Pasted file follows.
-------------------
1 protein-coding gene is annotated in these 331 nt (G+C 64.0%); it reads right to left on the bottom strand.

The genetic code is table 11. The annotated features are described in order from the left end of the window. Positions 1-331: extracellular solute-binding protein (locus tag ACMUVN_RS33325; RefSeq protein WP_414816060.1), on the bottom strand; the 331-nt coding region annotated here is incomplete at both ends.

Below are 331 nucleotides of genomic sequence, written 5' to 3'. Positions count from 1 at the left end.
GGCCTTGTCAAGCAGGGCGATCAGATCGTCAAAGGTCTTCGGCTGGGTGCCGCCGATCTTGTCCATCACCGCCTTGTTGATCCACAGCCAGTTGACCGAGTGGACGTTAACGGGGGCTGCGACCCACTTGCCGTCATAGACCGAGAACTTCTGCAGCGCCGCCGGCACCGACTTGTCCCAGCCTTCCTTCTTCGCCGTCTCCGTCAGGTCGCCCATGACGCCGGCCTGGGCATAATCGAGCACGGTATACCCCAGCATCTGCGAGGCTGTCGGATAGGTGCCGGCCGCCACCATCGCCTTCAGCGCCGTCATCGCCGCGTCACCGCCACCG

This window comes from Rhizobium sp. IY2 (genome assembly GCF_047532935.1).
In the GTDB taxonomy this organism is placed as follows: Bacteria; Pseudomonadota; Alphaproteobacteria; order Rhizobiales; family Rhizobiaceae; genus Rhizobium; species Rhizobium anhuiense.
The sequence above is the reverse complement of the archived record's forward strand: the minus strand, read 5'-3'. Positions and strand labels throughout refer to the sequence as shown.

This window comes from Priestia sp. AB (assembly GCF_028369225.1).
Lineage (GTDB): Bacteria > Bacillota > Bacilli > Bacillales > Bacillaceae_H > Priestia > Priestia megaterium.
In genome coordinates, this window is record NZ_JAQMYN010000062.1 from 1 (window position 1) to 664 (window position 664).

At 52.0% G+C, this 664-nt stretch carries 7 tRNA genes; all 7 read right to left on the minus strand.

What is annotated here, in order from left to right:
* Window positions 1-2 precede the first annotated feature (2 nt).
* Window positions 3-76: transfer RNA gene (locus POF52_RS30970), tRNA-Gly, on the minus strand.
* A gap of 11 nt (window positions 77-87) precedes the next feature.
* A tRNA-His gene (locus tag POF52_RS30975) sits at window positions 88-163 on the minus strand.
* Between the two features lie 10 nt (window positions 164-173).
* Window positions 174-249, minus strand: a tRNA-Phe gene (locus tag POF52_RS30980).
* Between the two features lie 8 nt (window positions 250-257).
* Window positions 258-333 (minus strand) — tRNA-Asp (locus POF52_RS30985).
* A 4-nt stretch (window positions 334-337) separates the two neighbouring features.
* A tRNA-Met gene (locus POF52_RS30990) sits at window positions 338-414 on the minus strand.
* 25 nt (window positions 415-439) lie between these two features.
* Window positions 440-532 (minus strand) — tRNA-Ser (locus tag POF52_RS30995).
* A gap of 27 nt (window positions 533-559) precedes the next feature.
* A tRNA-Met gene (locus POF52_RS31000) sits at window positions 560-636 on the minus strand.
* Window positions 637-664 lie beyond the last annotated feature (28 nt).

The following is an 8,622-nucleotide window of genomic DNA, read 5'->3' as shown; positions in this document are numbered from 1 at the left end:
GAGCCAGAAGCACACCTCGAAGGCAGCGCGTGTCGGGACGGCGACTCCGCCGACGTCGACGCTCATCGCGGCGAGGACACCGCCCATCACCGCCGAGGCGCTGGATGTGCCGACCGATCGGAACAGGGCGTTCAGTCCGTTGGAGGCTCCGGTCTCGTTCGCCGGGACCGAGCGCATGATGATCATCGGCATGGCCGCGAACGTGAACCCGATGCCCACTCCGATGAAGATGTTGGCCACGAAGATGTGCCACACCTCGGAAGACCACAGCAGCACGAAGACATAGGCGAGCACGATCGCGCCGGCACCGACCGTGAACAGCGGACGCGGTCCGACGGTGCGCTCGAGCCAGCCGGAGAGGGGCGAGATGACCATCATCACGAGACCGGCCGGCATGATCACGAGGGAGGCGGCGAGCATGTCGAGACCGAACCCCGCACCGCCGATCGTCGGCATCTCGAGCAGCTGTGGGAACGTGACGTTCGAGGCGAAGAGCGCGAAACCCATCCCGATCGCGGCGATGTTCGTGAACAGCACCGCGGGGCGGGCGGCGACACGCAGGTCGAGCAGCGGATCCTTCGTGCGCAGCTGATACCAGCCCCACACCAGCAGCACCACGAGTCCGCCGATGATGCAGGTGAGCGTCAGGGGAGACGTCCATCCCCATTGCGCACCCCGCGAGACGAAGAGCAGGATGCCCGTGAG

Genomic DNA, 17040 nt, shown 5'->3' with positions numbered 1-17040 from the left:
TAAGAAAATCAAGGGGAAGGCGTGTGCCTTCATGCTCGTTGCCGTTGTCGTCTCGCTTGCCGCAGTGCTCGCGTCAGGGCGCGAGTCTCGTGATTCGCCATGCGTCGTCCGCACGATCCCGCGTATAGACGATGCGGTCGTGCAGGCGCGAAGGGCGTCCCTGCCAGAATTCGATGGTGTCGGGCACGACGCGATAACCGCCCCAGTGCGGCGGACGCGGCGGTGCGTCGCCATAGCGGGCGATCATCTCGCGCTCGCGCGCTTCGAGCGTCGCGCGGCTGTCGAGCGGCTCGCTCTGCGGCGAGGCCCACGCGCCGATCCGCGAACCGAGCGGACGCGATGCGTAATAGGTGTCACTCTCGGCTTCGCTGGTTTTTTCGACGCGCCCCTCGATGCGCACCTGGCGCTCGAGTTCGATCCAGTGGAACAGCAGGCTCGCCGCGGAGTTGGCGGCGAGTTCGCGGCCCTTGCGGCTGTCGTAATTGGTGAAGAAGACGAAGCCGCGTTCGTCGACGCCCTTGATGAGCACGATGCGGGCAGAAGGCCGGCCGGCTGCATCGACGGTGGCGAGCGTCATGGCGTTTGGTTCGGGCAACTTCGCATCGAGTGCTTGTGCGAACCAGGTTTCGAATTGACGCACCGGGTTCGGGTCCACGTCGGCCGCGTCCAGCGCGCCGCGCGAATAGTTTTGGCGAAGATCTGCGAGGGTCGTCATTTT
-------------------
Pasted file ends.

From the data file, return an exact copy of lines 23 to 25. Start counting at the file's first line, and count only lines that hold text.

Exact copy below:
* 25 nt (window positions 415-439) lie between these two features.
* Window positions 440-532 (minus strand) — tRNA-Ser (locus tag POF52_RS30995).
* A gap of 27 nt (window positions 533-559) precedes the next feature.